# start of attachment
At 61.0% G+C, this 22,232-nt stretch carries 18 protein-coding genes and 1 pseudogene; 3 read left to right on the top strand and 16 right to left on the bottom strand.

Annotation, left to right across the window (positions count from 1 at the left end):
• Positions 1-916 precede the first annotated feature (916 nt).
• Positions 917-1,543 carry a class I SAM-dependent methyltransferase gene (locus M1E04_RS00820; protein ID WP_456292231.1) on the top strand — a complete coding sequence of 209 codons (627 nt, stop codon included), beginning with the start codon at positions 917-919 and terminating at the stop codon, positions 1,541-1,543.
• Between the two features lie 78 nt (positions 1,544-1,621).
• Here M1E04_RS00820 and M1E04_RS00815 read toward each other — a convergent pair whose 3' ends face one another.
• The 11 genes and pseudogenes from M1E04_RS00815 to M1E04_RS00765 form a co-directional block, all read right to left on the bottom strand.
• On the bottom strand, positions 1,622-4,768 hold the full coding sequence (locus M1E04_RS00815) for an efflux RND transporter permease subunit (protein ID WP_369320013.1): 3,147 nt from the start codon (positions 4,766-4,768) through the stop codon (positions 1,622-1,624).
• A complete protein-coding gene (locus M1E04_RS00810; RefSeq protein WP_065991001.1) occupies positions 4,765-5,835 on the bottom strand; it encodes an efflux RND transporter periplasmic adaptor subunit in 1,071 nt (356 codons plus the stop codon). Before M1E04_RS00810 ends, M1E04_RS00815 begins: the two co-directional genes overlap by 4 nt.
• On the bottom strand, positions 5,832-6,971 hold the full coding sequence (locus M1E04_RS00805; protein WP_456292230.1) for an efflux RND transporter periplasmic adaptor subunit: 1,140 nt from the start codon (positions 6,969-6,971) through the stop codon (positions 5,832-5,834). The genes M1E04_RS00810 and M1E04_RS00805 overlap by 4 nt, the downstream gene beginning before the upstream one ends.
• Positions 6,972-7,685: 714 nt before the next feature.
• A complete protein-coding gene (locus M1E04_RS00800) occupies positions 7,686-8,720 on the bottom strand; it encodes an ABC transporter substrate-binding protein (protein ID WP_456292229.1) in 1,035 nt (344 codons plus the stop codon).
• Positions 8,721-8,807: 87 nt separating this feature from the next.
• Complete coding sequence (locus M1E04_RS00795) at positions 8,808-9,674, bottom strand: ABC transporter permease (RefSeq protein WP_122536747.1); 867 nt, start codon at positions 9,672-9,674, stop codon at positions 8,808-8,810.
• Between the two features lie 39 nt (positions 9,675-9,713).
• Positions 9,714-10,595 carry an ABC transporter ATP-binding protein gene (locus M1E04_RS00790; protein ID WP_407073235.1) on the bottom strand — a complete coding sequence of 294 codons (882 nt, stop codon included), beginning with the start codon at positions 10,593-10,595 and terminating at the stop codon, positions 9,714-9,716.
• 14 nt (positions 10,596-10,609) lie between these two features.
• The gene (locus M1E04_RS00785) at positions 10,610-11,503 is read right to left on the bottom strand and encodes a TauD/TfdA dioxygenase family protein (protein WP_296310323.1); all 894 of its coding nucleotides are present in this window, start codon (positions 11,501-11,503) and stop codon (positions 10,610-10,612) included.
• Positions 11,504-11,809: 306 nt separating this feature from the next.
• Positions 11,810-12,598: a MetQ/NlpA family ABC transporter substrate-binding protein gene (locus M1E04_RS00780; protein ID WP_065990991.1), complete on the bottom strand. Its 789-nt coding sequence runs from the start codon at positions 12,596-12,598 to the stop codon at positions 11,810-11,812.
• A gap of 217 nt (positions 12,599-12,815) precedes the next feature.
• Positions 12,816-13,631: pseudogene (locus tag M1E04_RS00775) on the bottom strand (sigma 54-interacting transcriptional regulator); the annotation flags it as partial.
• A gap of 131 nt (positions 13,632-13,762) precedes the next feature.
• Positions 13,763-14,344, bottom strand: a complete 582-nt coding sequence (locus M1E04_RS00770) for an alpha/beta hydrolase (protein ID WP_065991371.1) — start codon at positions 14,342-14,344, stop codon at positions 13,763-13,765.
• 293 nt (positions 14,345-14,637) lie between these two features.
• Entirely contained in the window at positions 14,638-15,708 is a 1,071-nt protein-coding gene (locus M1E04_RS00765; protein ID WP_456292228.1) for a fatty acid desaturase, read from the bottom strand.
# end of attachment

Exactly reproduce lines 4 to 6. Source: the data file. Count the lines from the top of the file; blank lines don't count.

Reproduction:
• Positions 917-1,543 carry a class I SAM-dependent methyltransferase gene (locus M1E04_RS00820; protein ID WP_456292231.1) on the top strand — a complete coding sequence of 209 codons (627 nt, stop codon included), beginning with the start codon at positions 917-919 and terminating at the stop codon, positions 1,541-1,543.
• Between the two features lie 78 nt (positions 1,544-1,621).
• Here M1E04_RS00820 and M1E04_RS00815 read toward each other — a convergent pair whose 3' ends face one another.